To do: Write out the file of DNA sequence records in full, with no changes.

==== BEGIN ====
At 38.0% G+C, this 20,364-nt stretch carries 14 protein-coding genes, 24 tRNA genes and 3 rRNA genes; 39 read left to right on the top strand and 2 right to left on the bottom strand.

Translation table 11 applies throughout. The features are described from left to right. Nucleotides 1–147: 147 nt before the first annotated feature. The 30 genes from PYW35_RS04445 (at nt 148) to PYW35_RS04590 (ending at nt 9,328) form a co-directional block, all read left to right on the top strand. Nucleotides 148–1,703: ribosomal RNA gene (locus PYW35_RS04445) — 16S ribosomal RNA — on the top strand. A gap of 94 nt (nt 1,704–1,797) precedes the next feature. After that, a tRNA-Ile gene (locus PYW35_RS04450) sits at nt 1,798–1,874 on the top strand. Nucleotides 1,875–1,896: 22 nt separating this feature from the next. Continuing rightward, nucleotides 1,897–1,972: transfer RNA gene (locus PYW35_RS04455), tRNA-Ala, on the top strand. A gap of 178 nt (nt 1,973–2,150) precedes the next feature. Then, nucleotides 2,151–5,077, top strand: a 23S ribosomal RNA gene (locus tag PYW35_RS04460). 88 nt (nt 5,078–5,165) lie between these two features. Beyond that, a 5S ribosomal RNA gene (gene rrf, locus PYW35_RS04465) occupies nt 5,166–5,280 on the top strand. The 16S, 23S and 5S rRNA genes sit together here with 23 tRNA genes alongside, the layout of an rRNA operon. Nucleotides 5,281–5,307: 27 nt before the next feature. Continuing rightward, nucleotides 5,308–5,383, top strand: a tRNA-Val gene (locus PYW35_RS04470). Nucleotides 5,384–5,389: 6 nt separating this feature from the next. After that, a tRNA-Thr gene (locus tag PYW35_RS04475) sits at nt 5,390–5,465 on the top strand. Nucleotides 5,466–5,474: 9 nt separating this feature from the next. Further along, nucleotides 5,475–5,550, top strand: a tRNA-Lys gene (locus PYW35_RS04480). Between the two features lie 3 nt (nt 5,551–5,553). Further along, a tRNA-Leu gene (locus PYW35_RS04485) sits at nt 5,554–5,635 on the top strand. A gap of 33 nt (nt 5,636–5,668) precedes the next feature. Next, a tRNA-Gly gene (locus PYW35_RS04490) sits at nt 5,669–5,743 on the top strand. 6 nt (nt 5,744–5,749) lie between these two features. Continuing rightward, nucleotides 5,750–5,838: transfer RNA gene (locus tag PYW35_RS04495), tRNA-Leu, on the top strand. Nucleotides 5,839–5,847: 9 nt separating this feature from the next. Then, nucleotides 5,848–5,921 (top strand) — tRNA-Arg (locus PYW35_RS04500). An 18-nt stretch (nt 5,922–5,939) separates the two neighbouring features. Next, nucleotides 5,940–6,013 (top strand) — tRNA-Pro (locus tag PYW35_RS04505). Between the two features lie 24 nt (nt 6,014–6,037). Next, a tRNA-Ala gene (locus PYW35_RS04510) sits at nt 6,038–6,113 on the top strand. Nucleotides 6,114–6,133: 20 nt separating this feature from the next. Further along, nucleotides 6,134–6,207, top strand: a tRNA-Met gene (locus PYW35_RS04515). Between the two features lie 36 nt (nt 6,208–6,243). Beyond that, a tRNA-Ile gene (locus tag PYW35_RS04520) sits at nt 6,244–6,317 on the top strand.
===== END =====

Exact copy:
At 38.0% G+C, this 20,364-nt stretch carries 14 protein-coding genes, 24 tRNA genes and 3 rRNA genes; 39 read left to right on the top strand and 2 right to left on the bottom strand.

Translation table 11 applies throughout. The features are described from left to right. Nucleotides 1–147: 147 nt before the first annotated feature. The 30 genes from PYW35_RS04445 (at nt 148) to PYW35_RS04590 (ending at nt 9,328) form a co-directional block, all read left to right on the top strand. Nucleotides 148–1,703: ribosomal RNA gene (locus PYW35_RS04445) — 16S ribosomal RNA — on the top strand. A gap of 94 nt (nt 1,704–1,797) precedes the next feature. After that, a tRNA-Ile gene (locus PYW35_RS04450) sits at nt 1,798–1,874 on the top strand. Nucleotides 1,875–1,896: 22 nt separating this feature from the next. Continuing rightward, nucleotides 1,897–1,972: transfer RNA gene (locus PYW35_RS04455), tRNA-Ala, on the top strand. A gap of 178 nt (nt 1,973–2,150) precedes the next feature. Then, nucleotides 2,151–5,077, top strand: a 23S ribosomal RNA gene (locus tag PYW35_RS04460). 88 nt (nt 5,078–5,165) lie between these two features. Beyond that, a 5S ribosomal RNA gene (gene rrf, locus PYW35_RS04465) occupies nt 5,166–5,280 on the top strand. The 16S, 23S and 5S rRNA genes sit together here with 23 tRNA genes alongside, the layout of an rRNA operon. Nucleotides 5,281–5,307: 27 nt before the next feature. Continuing rightward, nucleotides 5,308–5,383, top strand: a tRNA-Val gene (locus PYW35_RS04470). Nucleotides 5,384–5,389: 6 nt separating this feature from the next. After that, a tRNA-Thr gene (locus tag PYW35_RS04475) sits at nt 5,390–5,465 on the top strand. Nucleotides 5,466–5,474: 9 nt separating this feature from the next. Further along, nucleotides 5,475–5,550, top strand: a tRNA-Lys gene (locus PYW35_RS04480). Between the two features lie 3 nt (nt 5,551–5,553). Further along, a tRNA-Leu gene (locus PYW35_RS04485) sits at nt 5,554–5,635 on the top strand. A gap of 33 nt (nt 5,636–5,668) precedes the next feature. Next, a tRNA-Gly gene (locus PYW35_RS04490) sits at nt 5,669–5,743 on the top strand. 6 nt (nt 5,744–5,749) lie between these two features. Continuing rightward, nucleotides 5,750–5,838: transfer RNA gene (locus tag PYW35_RS04495), tRNA-Leu, on the top strand. Nucleotides 5,839–5,847: 9 nt separating this feature from the next. Then, nucleotides 5,848–5,921 (top strand) — tRNA-Arg (locus PYW35_RS04500). An 18-nt stretch (nt 5,922–5,939) separates the two neighbouring features. Next, nucleotides 5,940–6,013 (top strand) — tRNA-Pro (locus tag PYW35_RS04505). Between the two features lie 24 nt (nt 6,014–6,037). Next, a tRNA-Ala gene (locus PYW35_RS04510) sits at nt 6,038–6,113 on the top strand. Nucleotides 6,114–6,133: 20 nt separating this feature from the next. Further along, nucleotides 6,134–6,207, top strand: a tRNA-Met gene (locus PYW35_RS04515). Between the two features lie 36 nt (nt 6,208–6,243). Beyond that, a tRNA-Ile gene (locus tag PYW35_RS04520) sits at nt 6,244–6,317 on the top strand.